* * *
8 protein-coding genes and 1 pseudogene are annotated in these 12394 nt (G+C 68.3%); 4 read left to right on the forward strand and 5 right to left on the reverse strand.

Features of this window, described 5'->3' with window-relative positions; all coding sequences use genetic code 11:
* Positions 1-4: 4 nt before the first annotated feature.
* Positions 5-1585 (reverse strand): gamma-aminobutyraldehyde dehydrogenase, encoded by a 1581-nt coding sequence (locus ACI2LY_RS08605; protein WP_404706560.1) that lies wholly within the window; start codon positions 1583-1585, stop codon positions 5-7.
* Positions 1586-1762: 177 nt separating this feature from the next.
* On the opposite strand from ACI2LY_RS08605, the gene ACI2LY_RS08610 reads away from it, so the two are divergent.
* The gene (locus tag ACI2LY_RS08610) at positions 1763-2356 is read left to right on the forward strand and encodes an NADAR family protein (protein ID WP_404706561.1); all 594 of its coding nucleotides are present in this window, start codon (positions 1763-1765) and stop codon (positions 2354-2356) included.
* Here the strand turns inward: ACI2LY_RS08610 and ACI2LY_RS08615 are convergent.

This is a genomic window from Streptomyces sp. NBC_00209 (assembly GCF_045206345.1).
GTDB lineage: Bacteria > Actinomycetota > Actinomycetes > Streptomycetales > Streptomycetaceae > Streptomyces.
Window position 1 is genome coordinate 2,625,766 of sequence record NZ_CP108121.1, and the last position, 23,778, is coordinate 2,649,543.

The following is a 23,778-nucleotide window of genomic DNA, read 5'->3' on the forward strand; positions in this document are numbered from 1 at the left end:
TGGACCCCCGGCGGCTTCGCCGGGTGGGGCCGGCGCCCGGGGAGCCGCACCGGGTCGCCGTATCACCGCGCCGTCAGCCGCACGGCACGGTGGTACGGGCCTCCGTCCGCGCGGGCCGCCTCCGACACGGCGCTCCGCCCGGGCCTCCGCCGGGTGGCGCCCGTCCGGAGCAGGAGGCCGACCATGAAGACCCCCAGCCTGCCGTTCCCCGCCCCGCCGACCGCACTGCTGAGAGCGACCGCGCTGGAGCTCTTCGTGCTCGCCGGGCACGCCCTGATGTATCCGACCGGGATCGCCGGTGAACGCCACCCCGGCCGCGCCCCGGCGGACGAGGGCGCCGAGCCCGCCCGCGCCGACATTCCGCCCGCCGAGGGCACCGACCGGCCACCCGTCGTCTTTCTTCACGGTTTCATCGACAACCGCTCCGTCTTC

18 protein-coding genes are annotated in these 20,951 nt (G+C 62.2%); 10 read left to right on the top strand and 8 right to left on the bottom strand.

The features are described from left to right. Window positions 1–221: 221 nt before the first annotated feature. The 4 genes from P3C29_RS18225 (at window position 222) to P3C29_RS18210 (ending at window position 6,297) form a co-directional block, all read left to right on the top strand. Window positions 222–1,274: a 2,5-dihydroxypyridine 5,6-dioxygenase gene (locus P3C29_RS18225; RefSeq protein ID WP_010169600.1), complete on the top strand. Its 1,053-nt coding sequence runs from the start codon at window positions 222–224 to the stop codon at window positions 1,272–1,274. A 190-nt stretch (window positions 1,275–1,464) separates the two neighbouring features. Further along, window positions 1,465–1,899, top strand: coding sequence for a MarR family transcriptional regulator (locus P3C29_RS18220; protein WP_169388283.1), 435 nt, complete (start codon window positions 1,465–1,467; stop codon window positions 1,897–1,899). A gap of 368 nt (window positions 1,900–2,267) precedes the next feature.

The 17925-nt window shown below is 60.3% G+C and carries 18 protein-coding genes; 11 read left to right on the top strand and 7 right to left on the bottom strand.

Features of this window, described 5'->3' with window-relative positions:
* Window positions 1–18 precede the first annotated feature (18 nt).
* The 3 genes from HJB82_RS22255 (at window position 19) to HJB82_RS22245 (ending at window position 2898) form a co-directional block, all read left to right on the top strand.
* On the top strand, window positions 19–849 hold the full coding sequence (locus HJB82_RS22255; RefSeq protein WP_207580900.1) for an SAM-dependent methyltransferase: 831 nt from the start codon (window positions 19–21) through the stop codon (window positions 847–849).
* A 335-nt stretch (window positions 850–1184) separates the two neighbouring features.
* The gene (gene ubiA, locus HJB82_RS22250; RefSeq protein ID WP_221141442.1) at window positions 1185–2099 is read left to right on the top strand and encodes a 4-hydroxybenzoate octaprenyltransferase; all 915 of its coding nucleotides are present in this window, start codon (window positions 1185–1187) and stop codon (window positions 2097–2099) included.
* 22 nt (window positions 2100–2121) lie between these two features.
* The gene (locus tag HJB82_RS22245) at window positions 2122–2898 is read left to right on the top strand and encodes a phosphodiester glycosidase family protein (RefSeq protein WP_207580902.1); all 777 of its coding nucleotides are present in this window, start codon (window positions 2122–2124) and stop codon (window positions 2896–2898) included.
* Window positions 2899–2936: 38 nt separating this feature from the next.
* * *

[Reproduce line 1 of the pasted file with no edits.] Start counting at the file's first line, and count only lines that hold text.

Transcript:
8 protein-coding genes and 1 pseudogene are annotated in these 12394 nt (G+C 68.3%); 4 read left to right on the forward strand and 5 right to left on the reverse strand.